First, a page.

Why we confess our sins


Interview with Pastor John Piper

Founder & Teacher, desiringGod.org


In the death of Jesus, God has a very special, peculiar design or intention or purpose to purchase and create a flock for himself, including the purchase of our faith, our union with Christ, our forgiveness of every sin (past, present, future), our eternal right standing with God as adopted children and as new creatures in Christ — all that purchased once for all by Jesus. That’s what God intended and achieved when Christ died and stood in the place of his sinful flock, his sheep.


We should distinguish between the purchase and the permanent securing of our forgiveness once for all at the death of Jesus, on the one hand, from the personal possession and enjoyment of that benefit, which comes to us through faith, on the other hand. At the death of Jesus, our sins are canceled, nailed to the cross, debt fully paid. So, payment and securing are accomplished once for all — never to be repeated, permanently, infallibly for all God’s people when Christ died.

But the personal reception, the possession, the enjoyment of that achievement, that purchase, that securing of forgiveness comes to God’s people only through faith in Christ — union with Christ by faith. I say that because of texts like Acts 10:43: “Everyone who believes in him receives forgiveness of sins.” I mean, that’s clear. Everyone who believes receives forgiveness of sins. And Romans 3:28: “We hold that one is justified by faith.” So, we are justified, including forgiveness of sins and right standing with God, by faith.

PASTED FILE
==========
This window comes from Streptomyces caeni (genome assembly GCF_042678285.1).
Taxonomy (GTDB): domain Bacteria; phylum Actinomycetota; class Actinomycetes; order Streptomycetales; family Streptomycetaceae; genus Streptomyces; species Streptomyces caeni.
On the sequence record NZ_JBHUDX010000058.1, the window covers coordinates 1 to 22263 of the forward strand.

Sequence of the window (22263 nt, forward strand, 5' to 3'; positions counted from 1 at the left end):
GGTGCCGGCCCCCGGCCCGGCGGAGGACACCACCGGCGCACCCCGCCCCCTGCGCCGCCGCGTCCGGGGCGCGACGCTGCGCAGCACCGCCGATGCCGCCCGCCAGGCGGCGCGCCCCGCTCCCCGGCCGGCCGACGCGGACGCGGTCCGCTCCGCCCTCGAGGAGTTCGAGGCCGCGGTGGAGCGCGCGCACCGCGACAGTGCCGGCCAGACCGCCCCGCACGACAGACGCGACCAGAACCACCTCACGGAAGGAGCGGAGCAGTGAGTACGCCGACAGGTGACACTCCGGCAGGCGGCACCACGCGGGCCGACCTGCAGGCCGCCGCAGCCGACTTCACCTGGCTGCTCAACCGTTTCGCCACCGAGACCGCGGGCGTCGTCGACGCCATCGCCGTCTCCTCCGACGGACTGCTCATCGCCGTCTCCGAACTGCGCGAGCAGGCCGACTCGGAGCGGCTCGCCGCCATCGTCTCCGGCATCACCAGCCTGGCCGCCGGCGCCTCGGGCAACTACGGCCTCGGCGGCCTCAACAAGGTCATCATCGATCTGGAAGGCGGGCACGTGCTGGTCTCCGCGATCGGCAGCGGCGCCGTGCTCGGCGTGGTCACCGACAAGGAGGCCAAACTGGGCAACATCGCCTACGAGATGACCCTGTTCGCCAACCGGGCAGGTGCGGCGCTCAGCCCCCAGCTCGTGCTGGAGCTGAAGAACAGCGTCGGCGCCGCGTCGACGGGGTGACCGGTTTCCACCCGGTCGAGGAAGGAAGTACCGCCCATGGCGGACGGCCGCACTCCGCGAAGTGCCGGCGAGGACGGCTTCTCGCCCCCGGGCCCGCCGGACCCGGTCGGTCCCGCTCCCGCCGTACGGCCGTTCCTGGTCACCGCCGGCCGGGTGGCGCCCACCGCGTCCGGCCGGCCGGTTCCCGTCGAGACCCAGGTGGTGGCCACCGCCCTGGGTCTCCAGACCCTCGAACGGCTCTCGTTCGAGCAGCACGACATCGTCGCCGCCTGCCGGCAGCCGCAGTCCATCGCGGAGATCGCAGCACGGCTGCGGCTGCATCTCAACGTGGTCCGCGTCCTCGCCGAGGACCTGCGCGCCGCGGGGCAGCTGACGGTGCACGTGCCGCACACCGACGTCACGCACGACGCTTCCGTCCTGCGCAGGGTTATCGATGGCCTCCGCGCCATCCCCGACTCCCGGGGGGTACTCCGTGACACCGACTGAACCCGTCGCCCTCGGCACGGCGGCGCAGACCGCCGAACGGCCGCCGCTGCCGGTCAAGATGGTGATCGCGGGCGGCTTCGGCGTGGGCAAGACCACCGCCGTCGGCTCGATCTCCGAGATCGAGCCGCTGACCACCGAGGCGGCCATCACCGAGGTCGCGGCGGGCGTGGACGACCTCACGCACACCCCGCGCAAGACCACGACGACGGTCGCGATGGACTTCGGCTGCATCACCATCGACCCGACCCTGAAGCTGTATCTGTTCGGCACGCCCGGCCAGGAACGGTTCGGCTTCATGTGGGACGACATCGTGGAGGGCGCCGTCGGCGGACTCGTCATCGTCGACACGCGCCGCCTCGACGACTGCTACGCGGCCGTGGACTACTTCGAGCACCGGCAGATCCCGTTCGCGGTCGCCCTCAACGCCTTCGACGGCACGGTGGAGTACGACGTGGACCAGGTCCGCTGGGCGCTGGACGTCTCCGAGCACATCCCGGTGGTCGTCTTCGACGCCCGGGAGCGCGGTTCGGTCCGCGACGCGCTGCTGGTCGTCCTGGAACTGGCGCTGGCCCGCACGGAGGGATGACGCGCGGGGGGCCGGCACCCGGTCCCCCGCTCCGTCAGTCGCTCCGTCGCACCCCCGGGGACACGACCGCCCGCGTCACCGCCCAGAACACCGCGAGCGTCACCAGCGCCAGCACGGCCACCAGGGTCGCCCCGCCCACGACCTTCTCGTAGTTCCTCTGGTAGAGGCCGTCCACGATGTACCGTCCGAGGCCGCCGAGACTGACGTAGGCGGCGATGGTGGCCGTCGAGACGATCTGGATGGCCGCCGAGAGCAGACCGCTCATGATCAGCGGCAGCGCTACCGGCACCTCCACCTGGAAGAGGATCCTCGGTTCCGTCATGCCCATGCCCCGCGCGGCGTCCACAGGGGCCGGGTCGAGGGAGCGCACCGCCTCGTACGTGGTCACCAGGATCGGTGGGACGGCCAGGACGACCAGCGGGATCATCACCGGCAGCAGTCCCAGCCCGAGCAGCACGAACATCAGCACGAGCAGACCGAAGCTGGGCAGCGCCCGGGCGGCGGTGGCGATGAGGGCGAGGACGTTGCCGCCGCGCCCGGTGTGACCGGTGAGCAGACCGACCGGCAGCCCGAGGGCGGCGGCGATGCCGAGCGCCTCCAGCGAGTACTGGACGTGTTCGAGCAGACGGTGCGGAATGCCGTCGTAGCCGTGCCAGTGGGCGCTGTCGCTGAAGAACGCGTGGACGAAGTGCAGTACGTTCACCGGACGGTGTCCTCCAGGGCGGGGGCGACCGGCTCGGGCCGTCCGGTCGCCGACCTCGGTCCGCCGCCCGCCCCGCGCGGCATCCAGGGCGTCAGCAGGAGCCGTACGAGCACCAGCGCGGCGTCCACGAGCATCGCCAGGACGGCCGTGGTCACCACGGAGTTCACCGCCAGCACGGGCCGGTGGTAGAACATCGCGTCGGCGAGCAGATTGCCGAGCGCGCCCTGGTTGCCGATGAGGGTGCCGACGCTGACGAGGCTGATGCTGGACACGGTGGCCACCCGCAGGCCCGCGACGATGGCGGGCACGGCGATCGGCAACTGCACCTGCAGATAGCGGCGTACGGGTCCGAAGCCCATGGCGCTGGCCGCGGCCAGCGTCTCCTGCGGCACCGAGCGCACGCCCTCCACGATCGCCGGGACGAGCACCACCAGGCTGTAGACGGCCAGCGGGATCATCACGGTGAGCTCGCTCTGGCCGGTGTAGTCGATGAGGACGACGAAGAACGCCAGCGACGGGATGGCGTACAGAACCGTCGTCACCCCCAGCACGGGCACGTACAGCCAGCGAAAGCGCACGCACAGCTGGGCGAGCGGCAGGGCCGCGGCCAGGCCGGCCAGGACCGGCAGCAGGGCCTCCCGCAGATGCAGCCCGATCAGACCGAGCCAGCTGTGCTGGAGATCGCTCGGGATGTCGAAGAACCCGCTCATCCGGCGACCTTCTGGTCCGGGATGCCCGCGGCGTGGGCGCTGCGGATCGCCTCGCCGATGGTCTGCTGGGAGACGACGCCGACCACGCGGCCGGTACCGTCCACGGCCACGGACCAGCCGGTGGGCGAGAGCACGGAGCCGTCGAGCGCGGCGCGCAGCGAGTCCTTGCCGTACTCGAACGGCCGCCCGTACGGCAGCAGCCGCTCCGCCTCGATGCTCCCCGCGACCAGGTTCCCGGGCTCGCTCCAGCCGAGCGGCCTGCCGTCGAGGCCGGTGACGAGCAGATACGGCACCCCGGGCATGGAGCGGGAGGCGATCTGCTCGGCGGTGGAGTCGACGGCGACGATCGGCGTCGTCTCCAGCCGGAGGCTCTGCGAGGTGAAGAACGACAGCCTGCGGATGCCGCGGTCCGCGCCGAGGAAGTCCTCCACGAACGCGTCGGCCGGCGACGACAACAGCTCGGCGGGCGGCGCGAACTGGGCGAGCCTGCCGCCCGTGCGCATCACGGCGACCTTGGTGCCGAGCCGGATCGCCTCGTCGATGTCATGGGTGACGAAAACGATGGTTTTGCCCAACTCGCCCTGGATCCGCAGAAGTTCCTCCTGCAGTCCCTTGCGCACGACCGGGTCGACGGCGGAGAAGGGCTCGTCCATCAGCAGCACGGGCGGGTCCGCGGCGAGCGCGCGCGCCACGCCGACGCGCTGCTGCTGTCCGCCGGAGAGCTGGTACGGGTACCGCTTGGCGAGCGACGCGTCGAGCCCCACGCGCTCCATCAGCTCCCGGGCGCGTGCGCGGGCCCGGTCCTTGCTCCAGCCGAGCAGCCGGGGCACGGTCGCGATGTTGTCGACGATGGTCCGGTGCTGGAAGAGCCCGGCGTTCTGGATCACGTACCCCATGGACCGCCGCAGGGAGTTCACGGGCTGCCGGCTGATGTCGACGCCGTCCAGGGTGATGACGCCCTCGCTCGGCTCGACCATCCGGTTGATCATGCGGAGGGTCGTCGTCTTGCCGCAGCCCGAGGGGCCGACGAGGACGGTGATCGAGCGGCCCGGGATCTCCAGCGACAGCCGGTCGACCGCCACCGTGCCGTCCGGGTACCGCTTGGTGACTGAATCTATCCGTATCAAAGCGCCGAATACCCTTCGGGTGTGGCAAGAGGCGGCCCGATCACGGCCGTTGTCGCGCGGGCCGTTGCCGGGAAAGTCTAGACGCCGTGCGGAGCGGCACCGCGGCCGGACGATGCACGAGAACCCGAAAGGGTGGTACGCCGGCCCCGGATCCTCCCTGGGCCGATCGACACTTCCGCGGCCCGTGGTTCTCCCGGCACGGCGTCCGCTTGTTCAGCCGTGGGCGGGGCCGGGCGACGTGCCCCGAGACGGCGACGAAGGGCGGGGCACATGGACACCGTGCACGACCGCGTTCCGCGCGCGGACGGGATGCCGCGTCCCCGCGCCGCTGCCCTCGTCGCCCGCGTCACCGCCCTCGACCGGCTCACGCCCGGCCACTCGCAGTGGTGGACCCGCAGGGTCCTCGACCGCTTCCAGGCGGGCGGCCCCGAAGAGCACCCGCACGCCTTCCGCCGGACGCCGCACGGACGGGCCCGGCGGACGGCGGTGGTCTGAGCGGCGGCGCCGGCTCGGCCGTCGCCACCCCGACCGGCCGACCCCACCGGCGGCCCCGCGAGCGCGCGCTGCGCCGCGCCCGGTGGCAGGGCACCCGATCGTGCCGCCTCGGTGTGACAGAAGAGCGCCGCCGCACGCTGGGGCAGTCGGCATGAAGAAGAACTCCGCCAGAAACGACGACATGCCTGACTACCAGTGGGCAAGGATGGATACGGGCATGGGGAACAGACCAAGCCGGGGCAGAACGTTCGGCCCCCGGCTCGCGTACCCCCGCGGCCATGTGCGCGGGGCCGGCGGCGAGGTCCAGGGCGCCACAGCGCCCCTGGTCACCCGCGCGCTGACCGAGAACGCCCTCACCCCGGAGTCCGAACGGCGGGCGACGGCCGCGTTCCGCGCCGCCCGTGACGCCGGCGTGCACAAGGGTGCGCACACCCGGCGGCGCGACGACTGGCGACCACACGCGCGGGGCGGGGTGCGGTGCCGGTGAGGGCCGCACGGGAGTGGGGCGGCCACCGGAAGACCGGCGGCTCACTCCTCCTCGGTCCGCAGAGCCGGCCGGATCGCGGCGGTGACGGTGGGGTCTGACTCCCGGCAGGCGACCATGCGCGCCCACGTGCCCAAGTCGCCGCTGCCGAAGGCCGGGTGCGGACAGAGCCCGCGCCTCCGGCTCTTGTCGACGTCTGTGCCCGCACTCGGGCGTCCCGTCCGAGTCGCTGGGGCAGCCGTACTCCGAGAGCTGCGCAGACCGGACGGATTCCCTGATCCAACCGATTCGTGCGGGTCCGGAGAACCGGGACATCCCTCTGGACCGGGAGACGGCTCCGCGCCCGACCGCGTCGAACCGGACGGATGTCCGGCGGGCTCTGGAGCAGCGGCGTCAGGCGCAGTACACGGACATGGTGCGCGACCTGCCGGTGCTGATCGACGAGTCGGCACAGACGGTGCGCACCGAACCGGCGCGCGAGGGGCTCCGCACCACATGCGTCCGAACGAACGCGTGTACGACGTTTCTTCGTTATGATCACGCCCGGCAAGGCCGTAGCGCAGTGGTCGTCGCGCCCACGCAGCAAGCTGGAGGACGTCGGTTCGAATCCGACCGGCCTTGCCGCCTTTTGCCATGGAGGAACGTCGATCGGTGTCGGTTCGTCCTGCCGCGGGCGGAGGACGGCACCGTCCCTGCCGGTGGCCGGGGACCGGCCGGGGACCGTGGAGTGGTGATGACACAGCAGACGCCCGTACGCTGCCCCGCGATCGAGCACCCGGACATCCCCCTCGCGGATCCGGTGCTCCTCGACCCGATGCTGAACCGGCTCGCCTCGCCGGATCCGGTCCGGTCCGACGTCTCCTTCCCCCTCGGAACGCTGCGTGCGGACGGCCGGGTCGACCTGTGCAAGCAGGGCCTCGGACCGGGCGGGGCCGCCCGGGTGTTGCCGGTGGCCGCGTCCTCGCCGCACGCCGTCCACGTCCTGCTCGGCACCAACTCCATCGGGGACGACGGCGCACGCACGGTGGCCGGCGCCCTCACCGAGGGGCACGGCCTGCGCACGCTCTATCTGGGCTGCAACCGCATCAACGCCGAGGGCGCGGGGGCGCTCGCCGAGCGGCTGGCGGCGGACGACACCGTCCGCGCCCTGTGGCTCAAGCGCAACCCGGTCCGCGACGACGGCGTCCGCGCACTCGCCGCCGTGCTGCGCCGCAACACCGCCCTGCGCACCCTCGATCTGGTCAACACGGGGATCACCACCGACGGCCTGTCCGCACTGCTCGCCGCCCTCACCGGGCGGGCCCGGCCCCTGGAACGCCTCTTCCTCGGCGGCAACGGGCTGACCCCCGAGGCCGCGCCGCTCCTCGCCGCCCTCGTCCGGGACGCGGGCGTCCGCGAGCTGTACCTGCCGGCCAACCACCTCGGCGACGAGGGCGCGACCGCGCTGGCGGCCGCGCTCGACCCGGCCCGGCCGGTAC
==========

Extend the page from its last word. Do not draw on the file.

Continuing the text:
Colossians 3:3: “You have died, and your life is hidden with Christ in God.” That’s a description of wonderful, completed salvation. We’re already home. Then comes Colossians 3:5: “Put to death therefore what is earthly in you: sexual immorality, impurity, passion, evil desire.” So, one trait of those whose sins are fully paid for is that we make war on our sinning. That’s the mark of those whose sins are fully canceled: We make war on our sinning. We put them to death. But you can’t do that if you don’t admit — that is, confess — that you have any.

The second trait is confession (1 John 1:9). You have to confess your sins in order to make war on them. If you don’t think you have any, if you’re not confessing, “Yes, I have sinned and I’m sorry,” you won’t make war. “If we confess our sins, he is faithful and just to forgive us our sins.”

So, confessing our sin is the agreement with God that we have sin and it must be fought and killed. If we don’t confess this truth, we’re living, John says, in an illusion. We’re lying, we’re deceived, we’re calling God a deceiver, and we’re not saved. If we believe we have no sin and that it doesn’t need to be killed, we’re living in an illusion, not in salvation. So, confession of sin is not the basis of our forgiveness; it is one of the traits that show we are truly in Christ, where all our sins are covered by his blood.

John Piper (@JohnPiper) is founder and teacher of desiringGod.org and chancellor of Bethlehem College & Seminary. For 33 years, he served as pastor of Bethlehem Baptist Church, Minneapolis, Minnesota. He is author of more than 50 books, including Desiring God: Meditations of a Christian Hedonist and most recently Providence.

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